I first became aware of Julian King Salter and his hand-built ceramics at a solo exhibition of his work at the Harlequin Gallery in the late 1990s before taking over the gallery myself in 1999. Julian was born in 1954 and began potting full time back in 1983 in Pembrokeshire, Wales. He was self taught and began by making, as he continued to do, individual hand-built stoneware pots using flattened coils and then pinching. The glazes used were also his own recipes that he arrived at by experimentation and these were applied by pouring and brushing and were often layered.
At the time Julian stated that, “the method of both making and glazing is essentially spontaneous within an evolving vocabulary, which derives primarily from a direct experience of working with clay, rather than any specific external source.”
Despite being self-taught, Julian King Salter began to take part in group and solo exhibitions regularly from 1986 and had solo exhibitions at many of the most prestigious galleries of the time such as Peter Dingley in Stratford; Beaux Arts, Bath; the Scottish Gallery, Edinburgh and the New Ashgate in Farnham, as well as at the Harlequin.
When I took over the Harlequin Gallery in 1999 I was discussing with Trevor Coldrey, the former owner and subsequently my landlord, about possible artists to exhibit and I am not sure now whether I contacted Julian or he contacted the gallery to say that under the pressure of life circumstances he was stopping potting, which he did in December 1999. From then until recently there hadn’t been any contact between us and so I was not aware that he had moved to Australia in May 2000.
It was probably two years ago that I purchased a few small vessels by Julian, which my customers bought, despite them not being the type of pots the Harlequin has become known for and when I had the opportunity to buy some larger examples recently I did. It was at this point that I began wondering what had happened to Julian and after a little research on the internet managed to track him down in Australia. I was delighted that Julian was please to be contacted and even more pleased when he said that, ” This year I’ve started making pots again, and recently had a first bisque firing of a second hand Paragon 3 phase electric kiln. I have 6.2 Kw solar system on my roof which helps defray the cost and environmental liability of firing!”In the intervening 18 years, Julian has been a co-parent and worked within the Australian school system first as a volunteer and then after gaining the right to work, as a Community Liaison Officer. After this Julian devoted the next 8 years of his life to working for a Tibetan Buddhist group, the International Dzogchen Community, initially in Australia, and then also internationally, based in Tenerife. So during the second half of this period, he divided his time between Tenerife, and the Glasshouse Mountains in SE Queensland, Australia, where he still lives. Then in 2017 he was approached to teach hand-building classes for adults, in nearby Kawana, Sunshine Coast, in return for workshop space and firing his own work. The aim was to get the kiln working, start doing some classes, and set the business owner up to continue the pottery side of her Creative Arts facility, independently, in due course. This enthused Julian to get a larger kiln, capable of stoneware firings, and set up his own workshop on his rural property.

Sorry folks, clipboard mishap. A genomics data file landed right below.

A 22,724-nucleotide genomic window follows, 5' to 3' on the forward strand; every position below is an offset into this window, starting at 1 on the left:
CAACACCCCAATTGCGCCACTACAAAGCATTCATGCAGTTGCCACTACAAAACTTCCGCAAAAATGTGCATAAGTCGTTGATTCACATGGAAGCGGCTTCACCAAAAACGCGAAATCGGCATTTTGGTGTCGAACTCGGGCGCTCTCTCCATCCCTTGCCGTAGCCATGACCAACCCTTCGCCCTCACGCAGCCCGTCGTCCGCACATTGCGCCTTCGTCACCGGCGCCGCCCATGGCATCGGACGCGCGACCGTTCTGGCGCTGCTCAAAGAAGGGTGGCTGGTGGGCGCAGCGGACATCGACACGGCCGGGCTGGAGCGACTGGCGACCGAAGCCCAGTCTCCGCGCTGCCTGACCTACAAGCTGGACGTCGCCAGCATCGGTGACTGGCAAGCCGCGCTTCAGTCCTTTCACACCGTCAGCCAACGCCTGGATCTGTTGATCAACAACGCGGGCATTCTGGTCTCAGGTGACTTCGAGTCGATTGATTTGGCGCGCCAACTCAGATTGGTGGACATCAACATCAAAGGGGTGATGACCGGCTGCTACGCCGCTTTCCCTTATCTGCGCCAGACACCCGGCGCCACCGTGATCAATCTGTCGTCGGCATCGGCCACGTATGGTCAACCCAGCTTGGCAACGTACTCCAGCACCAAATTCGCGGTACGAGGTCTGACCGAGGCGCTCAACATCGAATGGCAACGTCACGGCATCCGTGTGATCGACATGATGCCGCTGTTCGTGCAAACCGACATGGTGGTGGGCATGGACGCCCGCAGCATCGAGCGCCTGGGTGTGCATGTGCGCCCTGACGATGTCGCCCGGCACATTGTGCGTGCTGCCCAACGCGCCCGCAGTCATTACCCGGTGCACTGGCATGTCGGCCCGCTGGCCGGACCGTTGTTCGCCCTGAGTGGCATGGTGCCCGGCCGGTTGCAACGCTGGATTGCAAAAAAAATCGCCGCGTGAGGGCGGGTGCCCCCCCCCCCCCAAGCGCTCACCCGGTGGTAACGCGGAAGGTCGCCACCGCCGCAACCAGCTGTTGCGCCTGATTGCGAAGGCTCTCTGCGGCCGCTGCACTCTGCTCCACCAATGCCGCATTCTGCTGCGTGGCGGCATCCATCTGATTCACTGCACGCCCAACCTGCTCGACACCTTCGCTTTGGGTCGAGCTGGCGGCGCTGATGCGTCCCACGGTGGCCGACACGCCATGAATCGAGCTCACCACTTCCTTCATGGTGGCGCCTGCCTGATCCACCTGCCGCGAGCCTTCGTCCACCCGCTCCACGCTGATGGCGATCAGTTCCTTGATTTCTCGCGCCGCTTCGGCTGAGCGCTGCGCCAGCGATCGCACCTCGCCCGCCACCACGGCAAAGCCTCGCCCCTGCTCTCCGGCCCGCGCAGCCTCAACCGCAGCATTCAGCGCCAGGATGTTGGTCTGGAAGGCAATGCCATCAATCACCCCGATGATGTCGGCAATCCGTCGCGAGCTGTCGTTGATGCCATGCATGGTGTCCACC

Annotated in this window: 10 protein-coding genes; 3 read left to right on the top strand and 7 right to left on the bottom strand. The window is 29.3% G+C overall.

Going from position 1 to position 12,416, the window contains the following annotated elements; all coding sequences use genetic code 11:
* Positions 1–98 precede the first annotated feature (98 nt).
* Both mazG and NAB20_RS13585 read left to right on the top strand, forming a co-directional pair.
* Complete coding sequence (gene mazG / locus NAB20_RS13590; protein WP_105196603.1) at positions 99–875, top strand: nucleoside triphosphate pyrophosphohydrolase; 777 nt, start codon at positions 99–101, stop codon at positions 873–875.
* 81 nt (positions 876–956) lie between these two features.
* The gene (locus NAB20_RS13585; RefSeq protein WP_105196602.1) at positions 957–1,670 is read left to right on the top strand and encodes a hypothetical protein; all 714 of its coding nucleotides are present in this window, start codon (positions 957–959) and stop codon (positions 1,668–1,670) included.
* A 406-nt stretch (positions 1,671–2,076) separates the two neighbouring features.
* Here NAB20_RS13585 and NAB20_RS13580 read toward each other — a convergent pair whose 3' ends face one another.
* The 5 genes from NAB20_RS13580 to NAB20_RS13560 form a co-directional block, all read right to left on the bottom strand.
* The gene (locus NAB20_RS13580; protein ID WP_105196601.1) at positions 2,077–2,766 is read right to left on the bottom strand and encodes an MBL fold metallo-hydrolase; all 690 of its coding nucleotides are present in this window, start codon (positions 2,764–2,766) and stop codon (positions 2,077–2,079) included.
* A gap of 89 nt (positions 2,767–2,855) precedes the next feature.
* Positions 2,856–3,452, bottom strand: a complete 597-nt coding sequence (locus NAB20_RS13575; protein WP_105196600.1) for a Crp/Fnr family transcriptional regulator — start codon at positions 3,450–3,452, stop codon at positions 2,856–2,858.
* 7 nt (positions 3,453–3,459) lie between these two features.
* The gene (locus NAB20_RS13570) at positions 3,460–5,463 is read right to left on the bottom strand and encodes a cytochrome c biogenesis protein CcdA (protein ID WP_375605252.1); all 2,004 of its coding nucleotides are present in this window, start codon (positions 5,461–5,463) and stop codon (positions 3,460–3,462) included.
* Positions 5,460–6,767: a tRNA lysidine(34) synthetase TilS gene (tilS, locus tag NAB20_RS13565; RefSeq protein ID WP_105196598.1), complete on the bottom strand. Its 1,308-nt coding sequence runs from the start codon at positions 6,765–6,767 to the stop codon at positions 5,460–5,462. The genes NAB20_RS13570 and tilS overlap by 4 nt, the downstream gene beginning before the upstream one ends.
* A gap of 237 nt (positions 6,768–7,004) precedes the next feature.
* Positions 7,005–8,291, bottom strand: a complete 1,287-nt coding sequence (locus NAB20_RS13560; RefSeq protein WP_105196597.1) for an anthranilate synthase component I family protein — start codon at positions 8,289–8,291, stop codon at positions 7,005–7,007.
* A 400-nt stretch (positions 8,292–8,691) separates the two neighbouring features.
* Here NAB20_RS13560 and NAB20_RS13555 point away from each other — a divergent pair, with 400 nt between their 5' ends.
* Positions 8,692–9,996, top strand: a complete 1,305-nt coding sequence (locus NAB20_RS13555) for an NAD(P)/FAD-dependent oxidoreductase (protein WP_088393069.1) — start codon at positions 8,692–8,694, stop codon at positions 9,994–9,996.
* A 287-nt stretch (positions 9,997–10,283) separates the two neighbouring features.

Therefore I am delighted to announce that besides the work that I will have available at the Harlequin Gallery that dates back 20 to 30 years, Julian King Salter will be producing new work for us to enjoy, albeit on the other side of the world from here in Great Britain.